|OS Route Map →||GPX Route file →|
Date: 13 Oct 2005
Start / Finish: Bethesda. Free car park on the main street by Spar (SH 623667).
Maps: Outdoor Leisure 17: Snowdon.
|Day 1||Carnedd y Filiast & Foel-goch||5.1 miles / 3060 feet (8.2km / 932m)|
|Day 2||Y Garn & Twll Du (Devils's Kitchen)||9.2 miles / 1130 feet (14.8km / 344m)|
A short circuit of the mountains to the West of the Nant Ffrancon valley, culminating in Y Garn and descending via Twll Du and the Llyn Idwal path below the cliffs of Glyder Fawr.
The forecast had predicted sun and good visibility, a promise we clung to as we set off in mist almost down to valley level. Walking S out of Bethesda and turning R on the B4409, a quarry access road branches off L on the W side of the river. At 624656 a walking and cycling path goes L alongside the river at the edge of the huge slate spoil heaps. An information board briefly describes the route of the path and the efforts being made to regenerate the landscape: 'swell-gel' is added to the base material to assist the plants, which retains many times its own weight of water. Trees and other plants are slowly becoming established on the lower slopes and we found the route very pleasant and easy walking, with the added attraction of the waterfalls of the Afon Ogwen which were flowing quite well after the recent heavy rain.
The route ends at the bend in the lane at 630637. Stepping over the slate-constructed fence, only the lower slopes were visible below the mist and ahead lay a long steep climb of 2000 feet. Veering R initially around the bracken then further L, we gained the rough ridge at the first rocky outcrops. At first there seemed to be no natural line up the chaotic slopes, at least as far as we could see ahead, but there are faint signs of an intermittent path. No more than a sheeptrod, this asserts itself further up and becomes easy to follow. Eventually the steep angle levelled out quite abruptly and the summit rocks of Carnedd y Filiast loomed out of the mist a short walk to the R. The very cold wind added to the bleakness of the misty top today, which could have commanded great views from this northerly outpost of the ridge.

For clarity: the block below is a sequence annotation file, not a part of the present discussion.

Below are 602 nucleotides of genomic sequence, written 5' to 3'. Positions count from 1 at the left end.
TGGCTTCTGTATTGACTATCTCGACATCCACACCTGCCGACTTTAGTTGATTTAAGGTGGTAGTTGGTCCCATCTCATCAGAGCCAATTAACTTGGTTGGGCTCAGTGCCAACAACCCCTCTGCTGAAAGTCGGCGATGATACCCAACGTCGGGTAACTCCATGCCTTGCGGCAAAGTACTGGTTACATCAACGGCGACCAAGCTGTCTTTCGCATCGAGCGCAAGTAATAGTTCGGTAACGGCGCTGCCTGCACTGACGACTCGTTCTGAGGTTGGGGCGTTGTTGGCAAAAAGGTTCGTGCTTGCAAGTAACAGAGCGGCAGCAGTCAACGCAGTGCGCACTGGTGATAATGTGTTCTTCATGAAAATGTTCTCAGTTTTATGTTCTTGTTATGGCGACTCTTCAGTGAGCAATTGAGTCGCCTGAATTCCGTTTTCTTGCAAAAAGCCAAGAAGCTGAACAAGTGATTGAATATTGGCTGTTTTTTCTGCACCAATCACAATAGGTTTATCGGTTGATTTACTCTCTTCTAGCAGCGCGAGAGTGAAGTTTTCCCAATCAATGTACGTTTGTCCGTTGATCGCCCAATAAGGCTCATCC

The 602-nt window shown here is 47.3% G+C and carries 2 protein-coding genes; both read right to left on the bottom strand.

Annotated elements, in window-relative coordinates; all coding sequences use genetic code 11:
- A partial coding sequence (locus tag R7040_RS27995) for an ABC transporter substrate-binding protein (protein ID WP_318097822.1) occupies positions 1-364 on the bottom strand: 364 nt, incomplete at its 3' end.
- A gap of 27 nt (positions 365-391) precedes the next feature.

Walking along the edge of the windswept summit plateau, traces of blue appeared overhead and a clearing of the mist was imminent. It was still coming and going on the next top Mynydd Perfedd, but finally cleared at Bwlch y Brecan revealing Elidir Fawr, still with a mist cap, and the next top of the ridge Foel-goch. A path zigzags steeply up to the summit, marked by a low pile of stones on the edge of the cliffs above Cwm-coch, and at last we saw the promised clear views. Descending to the grassy Bwlch y Cywion, we pitched the tent below the lee slope for some shelter from the wind and walked out over the yellowish narrow ridge to the spur of Y Llymllwyd, which gave a good view back to the cliffs of Foel-goch and Yr Esgair and over Cwm Cywion to Llyn Ogwen and Tryfan. The inflow stream to Llyn Cywion was flowing just a matter of yards down the slope from the bwlch and yielded very good water.
We awoke to a dark clear sky and the prominent sight of Orion in the S. As dawn came there were already mist caps forming over Pen yr Ole Wen and the Snowdon range as we set off up the zigzag scree path to Y Garn, the highest mountain of the walk and distinguished member of the 3000' elite. From the stony top we could see Llyn Clyd and companion lake below in the cwm, a delightful spot that we must visit on a future walk. By now the turbulent mist was swirling around the tops and cwms, alternately hiding and revealing the surrounding mountains in a dramatic display.
Following the edge of the cwm and descending to Llyn y Cwn, our next objective was the head of the falls of Twll Du - the Devil's Kitchen. Walking above the outflow on the R through rocky outcrops and passing a smaller pool, the vertical sided chasm appears, totally out of proportion to the small amount of water flowing through it. This was a very attractive area to savour, away from the predicted stream of people on the main highway. Returning to Llyn y Cwn, we started the steep descent that curves round beneath the Twll Du Chasm and the splendid towering cliffs of Glyder Fawr. The path is pitched like a rocky staircase and, as expected, there were many figures snaking up from Ogwen Cottage far below, including school parties.
Where the path fords a stream, we left it and descended towards the W shore of Llyn Idwal to pick up the other path around the N shore and down to the car park (toilets, litter bins, refreshment kiosk). From here we took the deserted open narrow lane along the valley back to the quarry walk to join the inward route. The lane might appear an unattractive option, but it is a quick and very scenic way back, and gives good views of yesterday's mountains from below and across the valley to Pen yr Ole Wen.